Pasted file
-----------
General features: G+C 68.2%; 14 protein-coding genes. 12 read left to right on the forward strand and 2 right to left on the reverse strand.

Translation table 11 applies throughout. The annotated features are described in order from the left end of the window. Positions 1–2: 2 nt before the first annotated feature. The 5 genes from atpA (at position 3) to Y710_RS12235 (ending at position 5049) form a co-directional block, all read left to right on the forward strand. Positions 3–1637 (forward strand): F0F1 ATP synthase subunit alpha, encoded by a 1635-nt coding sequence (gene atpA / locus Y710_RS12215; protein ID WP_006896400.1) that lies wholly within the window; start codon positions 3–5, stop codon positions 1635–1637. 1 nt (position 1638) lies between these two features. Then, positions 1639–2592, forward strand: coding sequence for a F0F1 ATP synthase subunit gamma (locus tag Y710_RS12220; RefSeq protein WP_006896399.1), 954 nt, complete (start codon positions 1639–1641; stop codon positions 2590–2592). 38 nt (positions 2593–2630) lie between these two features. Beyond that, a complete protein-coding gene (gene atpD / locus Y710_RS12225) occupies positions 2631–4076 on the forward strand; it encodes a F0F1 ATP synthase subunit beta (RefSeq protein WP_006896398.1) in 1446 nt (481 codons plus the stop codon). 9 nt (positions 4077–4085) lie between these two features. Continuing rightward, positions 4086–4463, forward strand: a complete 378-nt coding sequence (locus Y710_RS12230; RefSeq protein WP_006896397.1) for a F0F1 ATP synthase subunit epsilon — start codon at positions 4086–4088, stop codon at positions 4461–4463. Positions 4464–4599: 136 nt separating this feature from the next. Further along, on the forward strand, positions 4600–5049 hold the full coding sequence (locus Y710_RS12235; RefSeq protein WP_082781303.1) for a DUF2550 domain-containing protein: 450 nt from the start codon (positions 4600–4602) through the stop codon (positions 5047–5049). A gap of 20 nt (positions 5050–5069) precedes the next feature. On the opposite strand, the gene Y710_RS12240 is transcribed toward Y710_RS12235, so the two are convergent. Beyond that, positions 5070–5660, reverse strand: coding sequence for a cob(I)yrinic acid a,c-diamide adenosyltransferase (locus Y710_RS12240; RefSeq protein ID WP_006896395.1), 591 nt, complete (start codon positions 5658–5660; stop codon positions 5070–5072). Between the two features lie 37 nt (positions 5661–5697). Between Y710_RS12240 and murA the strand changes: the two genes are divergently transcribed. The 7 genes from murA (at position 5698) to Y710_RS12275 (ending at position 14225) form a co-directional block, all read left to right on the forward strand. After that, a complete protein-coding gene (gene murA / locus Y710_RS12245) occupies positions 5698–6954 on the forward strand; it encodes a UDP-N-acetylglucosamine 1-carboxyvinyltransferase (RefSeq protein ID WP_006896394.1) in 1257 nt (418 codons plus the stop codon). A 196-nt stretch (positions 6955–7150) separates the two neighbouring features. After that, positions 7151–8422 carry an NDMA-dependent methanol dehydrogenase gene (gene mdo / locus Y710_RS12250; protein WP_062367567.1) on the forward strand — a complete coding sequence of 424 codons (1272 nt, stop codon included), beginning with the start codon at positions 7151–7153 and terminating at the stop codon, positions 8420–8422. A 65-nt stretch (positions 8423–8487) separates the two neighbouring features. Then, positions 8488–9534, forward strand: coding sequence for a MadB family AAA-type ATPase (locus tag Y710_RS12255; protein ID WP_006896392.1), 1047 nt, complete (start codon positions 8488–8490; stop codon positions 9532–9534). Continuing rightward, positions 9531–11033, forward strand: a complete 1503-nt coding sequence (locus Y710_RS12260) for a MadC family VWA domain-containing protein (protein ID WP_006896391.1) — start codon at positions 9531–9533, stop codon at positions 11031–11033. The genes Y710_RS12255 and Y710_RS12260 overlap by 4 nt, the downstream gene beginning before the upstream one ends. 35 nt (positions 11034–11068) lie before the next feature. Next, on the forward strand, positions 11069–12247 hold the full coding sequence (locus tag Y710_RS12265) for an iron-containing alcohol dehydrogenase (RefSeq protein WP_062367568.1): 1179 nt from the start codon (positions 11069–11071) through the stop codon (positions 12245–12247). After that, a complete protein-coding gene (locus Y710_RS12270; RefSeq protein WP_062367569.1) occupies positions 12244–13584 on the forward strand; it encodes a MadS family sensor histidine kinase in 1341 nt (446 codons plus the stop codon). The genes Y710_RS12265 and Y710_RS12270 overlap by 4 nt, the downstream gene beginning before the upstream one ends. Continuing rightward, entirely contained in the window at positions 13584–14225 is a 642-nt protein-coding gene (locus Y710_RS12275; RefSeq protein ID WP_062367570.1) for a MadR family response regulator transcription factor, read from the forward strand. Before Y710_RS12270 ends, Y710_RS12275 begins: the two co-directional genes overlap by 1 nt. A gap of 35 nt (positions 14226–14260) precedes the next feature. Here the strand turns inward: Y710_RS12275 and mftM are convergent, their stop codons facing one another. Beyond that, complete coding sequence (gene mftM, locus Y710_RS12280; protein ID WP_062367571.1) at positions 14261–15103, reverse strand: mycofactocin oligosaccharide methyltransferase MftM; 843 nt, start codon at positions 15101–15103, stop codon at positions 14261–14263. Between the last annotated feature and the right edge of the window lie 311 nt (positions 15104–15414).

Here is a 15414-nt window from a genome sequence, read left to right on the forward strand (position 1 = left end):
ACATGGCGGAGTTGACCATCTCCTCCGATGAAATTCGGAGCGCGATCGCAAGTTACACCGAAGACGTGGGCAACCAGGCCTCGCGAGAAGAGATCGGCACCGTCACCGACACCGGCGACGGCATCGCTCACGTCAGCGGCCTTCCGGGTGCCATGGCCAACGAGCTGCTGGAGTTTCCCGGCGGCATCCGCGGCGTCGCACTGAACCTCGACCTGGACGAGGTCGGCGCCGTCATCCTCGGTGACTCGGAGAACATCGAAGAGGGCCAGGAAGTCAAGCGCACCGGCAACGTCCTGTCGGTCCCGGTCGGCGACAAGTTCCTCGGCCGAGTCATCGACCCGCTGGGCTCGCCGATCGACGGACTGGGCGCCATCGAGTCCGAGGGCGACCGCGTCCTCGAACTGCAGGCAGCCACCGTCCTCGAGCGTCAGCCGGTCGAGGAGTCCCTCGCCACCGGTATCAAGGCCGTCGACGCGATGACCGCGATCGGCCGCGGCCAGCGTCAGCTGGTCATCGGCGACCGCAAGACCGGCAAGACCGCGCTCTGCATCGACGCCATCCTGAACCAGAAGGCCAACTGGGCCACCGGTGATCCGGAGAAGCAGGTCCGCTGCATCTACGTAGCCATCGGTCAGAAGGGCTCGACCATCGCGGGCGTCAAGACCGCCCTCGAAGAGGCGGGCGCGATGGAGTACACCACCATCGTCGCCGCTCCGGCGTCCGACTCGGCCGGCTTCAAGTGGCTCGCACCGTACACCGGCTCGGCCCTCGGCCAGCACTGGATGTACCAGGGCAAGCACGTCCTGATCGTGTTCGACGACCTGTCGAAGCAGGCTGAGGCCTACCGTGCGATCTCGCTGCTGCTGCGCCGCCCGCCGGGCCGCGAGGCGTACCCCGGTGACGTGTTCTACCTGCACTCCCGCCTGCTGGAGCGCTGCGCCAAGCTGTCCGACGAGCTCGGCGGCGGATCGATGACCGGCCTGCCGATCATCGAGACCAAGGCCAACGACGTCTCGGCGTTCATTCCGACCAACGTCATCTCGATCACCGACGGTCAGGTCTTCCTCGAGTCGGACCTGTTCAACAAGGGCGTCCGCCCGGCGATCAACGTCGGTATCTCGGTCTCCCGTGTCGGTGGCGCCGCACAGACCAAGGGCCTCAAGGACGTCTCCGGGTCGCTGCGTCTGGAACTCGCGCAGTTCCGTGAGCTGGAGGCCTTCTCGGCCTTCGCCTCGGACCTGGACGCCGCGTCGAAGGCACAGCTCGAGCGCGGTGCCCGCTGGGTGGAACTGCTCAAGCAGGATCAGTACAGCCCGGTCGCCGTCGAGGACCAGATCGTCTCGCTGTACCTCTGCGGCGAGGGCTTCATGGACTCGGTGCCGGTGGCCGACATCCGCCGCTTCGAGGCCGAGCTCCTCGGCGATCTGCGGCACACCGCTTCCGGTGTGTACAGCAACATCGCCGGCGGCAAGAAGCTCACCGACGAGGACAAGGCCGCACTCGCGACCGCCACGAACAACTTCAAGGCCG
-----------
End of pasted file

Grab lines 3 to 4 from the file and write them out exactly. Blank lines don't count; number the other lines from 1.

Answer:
Here is a 15414-nt window from a genome sequence, read left to right on the forward strand (position 1 = left end):
ACATGGCGGAGTTGACCATCTCCTCCGATGAAATTCGGAGCGCGATCGCAAGTTACACCGAAGACGTGGGCAACCAGGCCTCGCGAGAAGAGATCGGCACCGTCACCGACACCGGCGACGGCATCGCTCACGTCAGCGGCCTTCCGGGTGCCATGGCCAACGAGCTGCTGGAGTTTCCCGGCGGCATCCGCGGCGTCGCACTGAACCTCGACCTGGACGAGGTCGGCGCCGTCATCCTCGGTGACTCGGAGAACATCGAAGAGGGCCAGGAAGTCAAGCGCACCGGCAACGTCCTGTCGGTCCCGGTCGGCGACAAGTTCCTCGGCCGAGTCATCGACCCGCTGGGCTCGCCGATCGACGGACTGGGCGCCATCGAGTCCGAGGGCGACCGCGTCCTCGAACTGCAGGCAGCCACCGTCCTCGAGCGTCAGCCGGTCGAGGAGTCCCTCGCCACCGGTATCAAGGCCGTCGACGCGATGACCGCGATCGGCCGCGGCCAGCGTCAGCTGGTCATCGGCGACCGCAAGACCGGCAAGACCGCGCTCTGCATCGACGCCATCCTGAACCAGAAGGCCAACTGGGCCACCGGTGATCCGGAGAAGCAGGTCCGCTGCATCTACGTAGCCATCGGTCAGAAGGGCTCGACCATCGCGGGCGTCAAGACCGCCCTCGAAGAGGCGGGCGCGATGGAGTACACCACCATCGTCGCCGCTCCGGCGTCCGACTCGGCCGGCTTCAAGTGGCTCGCACCGTACACCGGCTCGGCCCTCGGCCAGCACTGGATGTACCAGGGCAAGCACGTCCTGATCGTGTTCGACGACCTGTCGAAGCAGGCTGAGGCCTACCGTGCGATCTCGCTGCTGCTGCGCCGCCCGCCGGGCCGCGAGGCGTACCCCGGTGACGTGTTCTACCTGCACTCCCGCCTGCTGGAGCGCTGCGCCAAGCTGTCCGACGAGCTCGGCGGCGGATCGATGACCGGCCTGCCGATCATCGAGACCAAGGCCAACGACGTCTCGGCGTTCATTCCGACCAACGTCATCTCGATCACCGACGGTCAGGTCTTCCTCGAGTCGGACCTGTTCAACAAGGGCGTCCGCCCGGCGATCAACGTCGGTATCTCGGTCTCCCGTGTCGGTGGCGCCGCACAGACCAAGGGCCTCAAGGACGTCTCCGGGTCGCTGCGTCTGGAACTCGCGCAGTTCCGTGAGCTGGAGGCCTTCTCGGCCTTCGCCTCGGACCTGGACGCCGCGTCGAAGGCACAGCTCGAGCGCGGTGCCCGCTGGGTGGAACTGCTCAAGCAGGATCAGTACAGCCCGGTCGCCGTCGAGGACCAGATCGTCTCGCTGTACCTCTGCGGCGAGGGCTTCATGGACTCGGTGCCGGTGGCCGACATCCGCCGCTTCGAGGCCGAGCTCCTCGGCGATCTGCGGCACACCGCTTCCGGTGTGTACAGCAACATCGCCGGCGGCAAGAAGCTCACCGACGAGGACAAGGCCGCACTCGCGACCGCCACGAACAACTTCAAGGCCG